Pablo Alaejos Perez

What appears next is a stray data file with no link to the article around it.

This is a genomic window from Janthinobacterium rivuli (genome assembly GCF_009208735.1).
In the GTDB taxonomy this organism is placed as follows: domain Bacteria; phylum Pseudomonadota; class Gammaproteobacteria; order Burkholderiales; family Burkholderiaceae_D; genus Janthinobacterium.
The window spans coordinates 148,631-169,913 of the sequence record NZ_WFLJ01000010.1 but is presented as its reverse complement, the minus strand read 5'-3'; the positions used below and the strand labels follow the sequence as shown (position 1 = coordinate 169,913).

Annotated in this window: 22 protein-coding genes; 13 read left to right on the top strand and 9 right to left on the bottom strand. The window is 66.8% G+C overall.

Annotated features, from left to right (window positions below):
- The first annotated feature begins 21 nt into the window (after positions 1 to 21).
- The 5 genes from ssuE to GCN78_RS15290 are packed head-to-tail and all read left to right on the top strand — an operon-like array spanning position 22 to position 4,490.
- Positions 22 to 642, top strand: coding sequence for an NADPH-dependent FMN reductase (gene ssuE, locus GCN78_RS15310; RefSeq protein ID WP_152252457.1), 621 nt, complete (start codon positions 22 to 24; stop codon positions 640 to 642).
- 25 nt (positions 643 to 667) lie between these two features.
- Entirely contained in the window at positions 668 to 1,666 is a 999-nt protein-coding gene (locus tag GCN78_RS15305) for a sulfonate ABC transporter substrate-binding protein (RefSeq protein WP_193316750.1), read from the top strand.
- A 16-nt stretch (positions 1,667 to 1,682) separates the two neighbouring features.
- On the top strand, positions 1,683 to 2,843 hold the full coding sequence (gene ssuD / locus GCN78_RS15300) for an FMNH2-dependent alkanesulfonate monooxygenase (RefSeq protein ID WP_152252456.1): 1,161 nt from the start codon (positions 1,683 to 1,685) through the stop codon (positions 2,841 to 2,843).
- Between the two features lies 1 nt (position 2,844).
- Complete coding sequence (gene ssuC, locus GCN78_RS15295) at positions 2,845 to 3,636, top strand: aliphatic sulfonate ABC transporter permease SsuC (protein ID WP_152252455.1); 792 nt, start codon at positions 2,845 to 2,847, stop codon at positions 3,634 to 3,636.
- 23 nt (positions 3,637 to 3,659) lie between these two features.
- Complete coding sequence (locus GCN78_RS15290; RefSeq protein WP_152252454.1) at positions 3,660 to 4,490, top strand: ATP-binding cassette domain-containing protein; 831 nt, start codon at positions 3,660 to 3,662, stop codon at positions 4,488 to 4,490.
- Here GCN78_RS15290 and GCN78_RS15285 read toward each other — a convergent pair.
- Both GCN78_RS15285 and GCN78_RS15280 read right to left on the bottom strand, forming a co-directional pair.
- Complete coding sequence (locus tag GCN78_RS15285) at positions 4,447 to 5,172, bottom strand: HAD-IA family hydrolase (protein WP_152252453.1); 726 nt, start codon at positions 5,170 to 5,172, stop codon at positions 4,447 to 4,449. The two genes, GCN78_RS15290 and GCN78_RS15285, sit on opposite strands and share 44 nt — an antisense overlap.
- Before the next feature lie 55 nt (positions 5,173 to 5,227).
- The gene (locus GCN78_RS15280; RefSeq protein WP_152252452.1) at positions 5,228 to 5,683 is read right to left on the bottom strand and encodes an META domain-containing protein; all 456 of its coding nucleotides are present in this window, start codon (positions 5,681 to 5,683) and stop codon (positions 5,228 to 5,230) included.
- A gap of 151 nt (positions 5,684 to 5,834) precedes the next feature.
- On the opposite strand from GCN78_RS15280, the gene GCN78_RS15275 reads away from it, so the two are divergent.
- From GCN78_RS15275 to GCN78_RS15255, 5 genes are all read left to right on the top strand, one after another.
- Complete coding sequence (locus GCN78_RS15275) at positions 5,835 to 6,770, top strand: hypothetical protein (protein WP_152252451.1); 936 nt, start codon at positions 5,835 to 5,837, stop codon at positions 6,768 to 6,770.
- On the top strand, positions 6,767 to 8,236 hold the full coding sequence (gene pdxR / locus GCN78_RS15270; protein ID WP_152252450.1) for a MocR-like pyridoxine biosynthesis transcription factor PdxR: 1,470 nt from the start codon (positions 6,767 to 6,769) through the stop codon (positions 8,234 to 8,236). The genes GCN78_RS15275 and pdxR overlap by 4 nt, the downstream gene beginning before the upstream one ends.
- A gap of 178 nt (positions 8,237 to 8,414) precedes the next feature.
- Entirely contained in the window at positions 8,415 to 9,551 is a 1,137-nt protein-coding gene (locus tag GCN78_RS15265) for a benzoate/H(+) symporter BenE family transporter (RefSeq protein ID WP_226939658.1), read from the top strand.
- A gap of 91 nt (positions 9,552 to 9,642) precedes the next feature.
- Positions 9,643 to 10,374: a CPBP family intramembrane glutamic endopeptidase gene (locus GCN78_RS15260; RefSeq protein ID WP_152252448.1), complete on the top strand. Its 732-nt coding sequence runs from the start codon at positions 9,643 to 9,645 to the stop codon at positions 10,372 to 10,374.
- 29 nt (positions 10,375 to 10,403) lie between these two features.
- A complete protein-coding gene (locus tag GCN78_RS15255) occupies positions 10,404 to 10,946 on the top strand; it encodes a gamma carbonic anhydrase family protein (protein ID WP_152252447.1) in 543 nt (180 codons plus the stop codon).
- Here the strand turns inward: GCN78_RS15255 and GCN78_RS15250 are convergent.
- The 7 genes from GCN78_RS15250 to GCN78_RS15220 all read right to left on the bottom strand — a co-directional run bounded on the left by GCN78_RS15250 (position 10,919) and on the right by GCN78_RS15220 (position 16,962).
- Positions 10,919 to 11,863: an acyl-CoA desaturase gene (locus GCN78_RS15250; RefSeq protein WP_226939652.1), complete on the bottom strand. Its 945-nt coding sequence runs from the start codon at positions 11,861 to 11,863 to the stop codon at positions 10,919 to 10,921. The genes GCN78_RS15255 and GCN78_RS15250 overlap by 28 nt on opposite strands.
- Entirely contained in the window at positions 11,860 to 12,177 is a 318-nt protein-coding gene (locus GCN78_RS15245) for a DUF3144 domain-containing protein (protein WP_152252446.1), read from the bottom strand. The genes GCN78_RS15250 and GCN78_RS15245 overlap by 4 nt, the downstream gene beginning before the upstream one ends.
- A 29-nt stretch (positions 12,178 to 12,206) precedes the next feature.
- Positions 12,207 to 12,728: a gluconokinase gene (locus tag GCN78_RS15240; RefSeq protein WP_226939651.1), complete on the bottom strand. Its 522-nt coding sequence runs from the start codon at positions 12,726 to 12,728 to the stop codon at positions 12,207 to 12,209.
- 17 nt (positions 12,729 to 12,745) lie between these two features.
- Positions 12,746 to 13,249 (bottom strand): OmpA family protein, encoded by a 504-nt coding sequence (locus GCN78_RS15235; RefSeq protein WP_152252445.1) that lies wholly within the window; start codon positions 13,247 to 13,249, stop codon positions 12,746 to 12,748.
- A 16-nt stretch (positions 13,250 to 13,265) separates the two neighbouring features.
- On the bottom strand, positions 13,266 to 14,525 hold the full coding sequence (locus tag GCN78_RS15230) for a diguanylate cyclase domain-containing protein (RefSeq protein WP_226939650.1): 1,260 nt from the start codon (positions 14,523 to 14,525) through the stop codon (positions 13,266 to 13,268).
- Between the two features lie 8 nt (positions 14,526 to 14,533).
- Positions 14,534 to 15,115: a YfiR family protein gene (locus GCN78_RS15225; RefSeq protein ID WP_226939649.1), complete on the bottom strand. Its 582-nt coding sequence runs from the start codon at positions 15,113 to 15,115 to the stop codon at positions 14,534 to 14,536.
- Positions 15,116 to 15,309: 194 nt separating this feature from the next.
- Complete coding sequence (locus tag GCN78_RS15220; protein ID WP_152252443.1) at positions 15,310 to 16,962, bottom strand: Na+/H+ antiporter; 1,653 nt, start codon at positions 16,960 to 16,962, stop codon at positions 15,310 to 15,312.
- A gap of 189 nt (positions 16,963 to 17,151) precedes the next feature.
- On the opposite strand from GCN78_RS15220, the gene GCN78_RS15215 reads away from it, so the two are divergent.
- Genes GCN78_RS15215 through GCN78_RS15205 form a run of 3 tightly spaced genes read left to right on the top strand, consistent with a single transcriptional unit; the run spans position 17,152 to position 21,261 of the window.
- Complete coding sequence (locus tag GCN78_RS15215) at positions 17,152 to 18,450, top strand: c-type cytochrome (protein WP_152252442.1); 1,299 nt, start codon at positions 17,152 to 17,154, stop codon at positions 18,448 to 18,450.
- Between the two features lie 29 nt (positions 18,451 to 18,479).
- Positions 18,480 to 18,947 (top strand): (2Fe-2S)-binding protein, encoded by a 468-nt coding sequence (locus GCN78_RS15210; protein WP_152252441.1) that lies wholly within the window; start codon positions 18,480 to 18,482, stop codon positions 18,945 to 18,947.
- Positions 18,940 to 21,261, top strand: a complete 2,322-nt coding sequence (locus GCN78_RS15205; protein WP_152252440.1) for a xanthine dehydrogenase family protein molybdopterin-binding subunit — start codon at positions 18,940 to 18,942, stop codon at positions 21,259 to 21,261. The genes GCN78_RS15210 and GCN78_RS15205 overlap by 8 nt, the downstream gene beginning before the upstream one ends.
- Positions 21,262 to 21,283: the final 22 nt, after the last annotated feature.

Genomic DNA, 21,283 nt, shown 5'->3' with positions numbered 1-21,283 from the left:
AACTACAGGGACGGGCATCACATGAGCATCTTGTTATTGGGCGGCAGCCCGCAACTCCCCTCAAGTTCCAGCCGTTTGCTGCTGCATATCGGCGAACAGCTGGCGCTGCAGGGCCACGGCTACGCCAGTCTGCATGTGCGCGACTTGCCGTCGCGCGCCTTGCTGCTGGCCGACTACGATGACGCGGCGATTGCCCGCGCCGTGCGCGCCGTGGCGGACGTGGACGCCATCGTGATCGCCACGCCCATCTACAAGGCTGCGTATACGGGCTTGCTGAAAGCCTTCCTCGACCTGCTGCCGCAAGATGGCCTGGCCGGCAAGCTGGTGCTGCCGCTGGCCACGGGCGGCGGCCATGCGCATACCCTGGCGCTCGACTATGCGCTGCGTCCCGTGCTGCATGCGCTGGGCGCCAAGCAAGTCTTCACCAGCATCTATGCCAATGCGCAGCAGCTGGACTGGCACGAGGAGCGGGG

As good as Nylon is, there’s nothing better than a nice woolly blanket. The smell and coarse, uneven texture are relaxing and feel reassuring. More comfortable. In a world where technology can reach millimetric precision, sometimes it’s good to connect with the imperfect and controlled impurity that is nature.Font design in particular has matured through software that can generate the most perfect letters in the world. But most of them don’t have soul.Landa is a glimpse from the cutting edge into the past. Inspired by Venetian lettering from the 15th century, whilst giving them new meaning, its letters become expressionist and have a modern touch. A rendez-vous between Nicolas Jenson, OldÅ™ich Menhart, and nature itself. In Landa you can feel the texture of trunks and branches, from full fertile splendour to dried-out frailty. It takes the reader for a stroll through the woods on a late autumn evening, or on an adventure through the Amazonian rainforest, depending on the weight chosen.In the lighter and italic options, Landa text is organic and rustic, and very comfortable to read. What’s more, while it’s discreet on smaller screens, when enlarged it reveals brittle and expressive calligraphic shapes. This also makes it ideal for packaging or display elements.Landa provides advanced typographical support in several languages with features such as ligatures, fractions, super- and subscript characters, and stylistic alternatives. It also comes with a complete range of figure set options – old style and lining figures, each in tabular and proportional widths.In this case it is technology that serves lettering, not the latter being technology dependent. Let’s not forget, as Erik Spiekermann said “we are still analogical beings. Our brains and eyes are analogical.” Perhaps that’s why to disconnect we always need to go back to forests, rivers, nature. Perhaps that’s why we still prefer wood to steel or wool to nylon.

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